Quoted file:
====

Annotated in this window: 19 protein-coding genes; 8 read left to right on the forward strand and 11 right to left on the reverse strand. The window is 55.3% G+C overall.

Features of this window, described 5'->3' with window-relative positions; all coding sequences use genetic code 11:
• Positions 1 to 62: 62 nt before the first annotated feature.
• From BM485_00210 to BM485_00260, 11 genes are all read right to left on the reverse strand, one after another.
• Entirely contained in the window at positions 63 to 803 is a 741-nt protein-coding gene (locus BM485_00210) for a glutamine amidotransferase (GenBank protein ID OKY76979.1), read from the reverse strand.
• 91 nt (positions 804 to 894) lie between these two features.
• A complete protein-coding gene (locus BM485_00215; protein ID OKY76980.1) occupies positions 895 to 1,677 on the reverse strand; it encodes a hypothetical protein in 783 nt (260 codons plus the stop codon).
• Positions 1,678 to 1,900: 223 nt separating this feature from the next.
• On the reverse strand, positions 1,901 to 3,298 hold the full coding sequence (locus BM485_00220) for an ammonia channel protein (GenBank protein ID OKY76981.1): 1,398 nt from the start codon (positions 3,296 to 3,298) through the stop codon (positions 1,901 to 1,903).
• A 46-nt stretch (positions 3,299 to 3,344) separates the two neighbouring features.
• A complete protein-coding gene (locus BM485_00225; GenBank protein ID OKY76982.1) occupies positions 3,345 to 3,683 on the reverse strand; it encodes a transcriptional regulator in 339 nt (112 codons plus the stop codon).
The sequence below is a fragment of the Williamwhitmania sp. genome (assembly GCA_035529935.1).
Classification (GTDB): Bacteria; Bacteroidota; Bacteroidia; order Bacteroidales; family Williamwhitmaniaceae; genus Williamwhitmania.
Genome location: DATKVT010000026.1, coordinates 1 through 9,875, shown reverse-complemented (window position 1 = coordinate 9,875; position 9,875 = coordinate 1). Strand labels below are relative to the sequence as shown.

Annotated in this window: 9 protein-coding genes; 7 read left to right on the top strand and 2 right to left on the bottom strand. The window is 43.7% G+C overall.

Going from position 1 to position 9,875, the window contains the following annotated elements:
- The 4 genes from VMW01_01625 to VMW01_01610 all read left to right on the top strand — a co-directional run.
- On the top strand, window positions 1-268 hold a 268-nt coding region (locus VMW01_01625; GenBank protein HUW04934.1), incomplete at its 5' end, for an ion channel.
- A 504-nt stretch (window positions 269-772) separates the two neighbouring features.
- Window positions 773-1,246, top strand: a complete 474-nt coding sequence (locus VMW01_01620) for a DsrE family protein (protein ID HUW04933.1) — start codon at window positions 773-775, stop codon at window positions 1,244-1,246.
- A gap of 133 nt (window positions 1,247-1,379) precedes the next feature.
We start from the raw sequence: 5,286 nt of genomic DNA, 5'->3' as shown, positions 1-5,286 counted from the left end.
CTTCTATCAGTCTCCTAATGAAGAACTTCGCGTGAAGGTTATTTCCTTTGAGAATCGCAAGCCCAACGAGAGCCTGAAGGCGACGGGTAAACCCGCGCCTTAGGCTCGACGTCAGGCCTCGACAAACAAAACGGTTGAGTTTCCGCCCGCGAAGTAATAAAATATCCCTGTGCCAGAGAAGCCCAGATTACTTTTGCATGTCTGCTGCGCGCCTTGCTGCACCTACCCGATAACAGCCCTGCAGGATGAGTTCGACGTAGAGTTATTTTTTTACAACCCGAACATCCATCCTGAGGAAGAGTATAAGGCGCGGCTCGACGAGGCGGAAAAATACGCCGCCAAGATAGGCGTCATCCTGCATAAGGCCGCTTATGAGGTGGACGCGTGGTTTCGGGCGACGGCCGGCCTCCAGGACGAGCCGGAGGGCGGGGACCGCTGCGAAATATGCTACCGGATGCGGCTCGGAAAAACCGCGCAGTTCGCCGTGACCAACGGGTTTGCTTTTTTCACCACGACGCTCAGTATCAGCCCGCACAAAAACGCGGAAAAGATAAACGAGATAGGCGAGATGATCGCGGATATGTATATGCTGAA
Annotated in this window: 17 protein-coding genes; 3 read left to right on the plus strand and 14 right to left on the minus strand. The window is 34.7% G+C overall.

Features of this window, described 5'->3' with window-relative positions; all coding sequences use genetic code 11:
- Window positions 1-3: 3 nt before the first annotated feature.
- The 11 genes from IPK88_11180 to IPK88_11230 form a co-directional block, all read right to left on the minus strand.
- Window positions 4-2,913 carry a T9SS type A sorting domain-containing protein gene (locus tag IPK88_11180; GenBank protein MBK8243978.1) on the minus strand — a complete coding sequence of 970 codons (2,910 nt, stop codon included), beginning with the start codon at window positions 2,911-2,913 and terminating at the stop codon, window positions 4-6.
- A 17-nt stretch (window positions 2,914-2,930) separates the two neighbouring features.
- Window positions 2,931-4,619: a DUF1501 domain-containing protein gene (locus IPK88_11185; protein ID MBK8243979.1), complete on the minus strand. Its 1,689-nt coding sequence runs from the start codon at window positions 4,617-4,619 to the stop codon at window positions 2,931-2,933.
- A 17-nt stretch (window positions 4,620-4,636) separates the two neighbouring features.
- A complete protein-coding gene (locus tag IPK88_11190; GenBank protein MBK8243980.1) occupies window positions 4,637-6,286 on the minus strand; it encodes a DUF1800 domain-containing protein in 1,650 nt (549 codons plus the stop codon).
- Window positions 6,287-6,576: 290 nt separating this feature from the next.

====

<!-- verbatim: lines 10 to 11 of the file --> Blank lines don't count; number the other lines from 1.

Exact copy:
• A 46-nt stretch (positions 3,299 to 3,344) separates the two neighbouring features.
• A complete protein-coding gene (locus BM485_00225; GenBank protein ID OKY76982.1) occupies positions 3,345 to 3,683 on the reverse strand; it encodes a transcriptional regulator in 339 nt (112 codons plus the stop codon).